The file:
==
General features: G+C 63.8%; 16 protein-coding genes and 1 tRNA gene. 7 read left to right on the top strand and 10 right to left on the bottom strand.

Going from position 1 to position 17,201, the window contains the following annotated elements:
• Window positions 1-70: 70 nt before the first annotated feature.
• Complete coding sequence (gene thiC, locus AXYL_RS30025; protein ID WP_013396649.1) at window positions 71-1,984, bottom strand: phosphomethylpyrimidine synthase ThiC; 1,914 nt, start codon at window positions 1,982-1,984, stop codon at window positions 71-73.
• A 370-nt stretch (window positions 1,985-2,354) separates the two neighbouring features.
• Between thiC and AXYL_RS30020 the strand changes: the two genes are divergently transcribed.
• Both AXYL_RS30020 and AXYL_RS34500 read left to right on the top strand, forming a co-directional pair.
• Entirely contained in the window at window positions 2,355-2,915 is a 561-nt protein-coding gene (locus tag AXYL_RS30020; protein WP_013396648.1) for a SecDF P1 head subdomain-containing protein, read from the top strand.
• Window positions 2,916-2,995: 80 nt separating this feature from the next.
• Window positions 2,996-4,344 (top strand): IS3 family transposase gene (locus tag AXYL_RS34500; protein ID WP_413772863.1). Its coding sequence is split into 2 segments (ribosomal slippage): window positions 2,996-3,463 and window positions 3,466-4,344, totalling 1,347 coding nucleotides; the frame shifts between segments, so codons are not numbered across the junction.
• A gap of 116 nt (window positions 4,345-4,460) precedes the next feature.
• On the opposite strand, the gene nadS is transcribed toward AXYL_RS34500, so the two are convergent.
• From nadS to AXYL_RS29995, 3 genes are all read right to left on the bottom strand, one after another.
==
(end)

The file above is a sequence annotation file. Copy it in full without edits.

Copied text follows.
General features: G+C 63.8%; 16 protein-coding genes and 1 tRNA gene. 7 read left to right on the top strand and 10 right to left on the bottom strand.

Going from position 1 to position 17,201, the window contains the following annotated elements:
• Window positions 1-70: 70 nt before the first annotated feature.
• Complete coding sequence (gene thiC, locus AXYL_RS30025; protein ID WP_013396649.1) at window positions 71-1,984, bottom strand: phosphomethylpyrimidine synthase ThiC; 1,914 nt, start codon at window positions 1,982-1,984, stop codon at window positions 71-73.
• A 370-nt stretch (window positions 1,985-2,354) separates the two neighbouring features.
• Between thiC and AXYL_RS30020 the strand changes: the two genes are divergently transcribed.
• Both AXYL_RS30020 and AXYL_RS34500 read left to right on the top strand, forming a co-directional pair.
• Entirely contained in the window at window positions 2,355-2,915 is a 561-nt protein-coding gene (locus tag AXYL_RS30020; protein WP_013396648.1) for a SecDF P1 head subdomain-containing protein, read from the top strand.
• Window positions 2,916-2,995: 80 nt separating this feature from the next.
• Window positions 2,996-4,344 (top strand): IS3 family transposase gene (locus tag AXYL_RS34500; protein ID WP_413772863.1). Its coding sequence is split into 2 segments (ribosomal slippage): window positions 2,996-3,463 and window positions 3,466-4,344, totalling 1,347 coding nucleotides; the frame shifts between segments, so codons are not numbered across the junction.
• A gap of 116 nt (window positions 4,345-4,460) precedes the next feature.
• On the opposite strand, the gene nadS is transcribed toward AXYL_RS34500, so the two are convergent.
• From nadS to AXYL_RS29995, 3 genes are all read right to left on the bottom strand, one after another.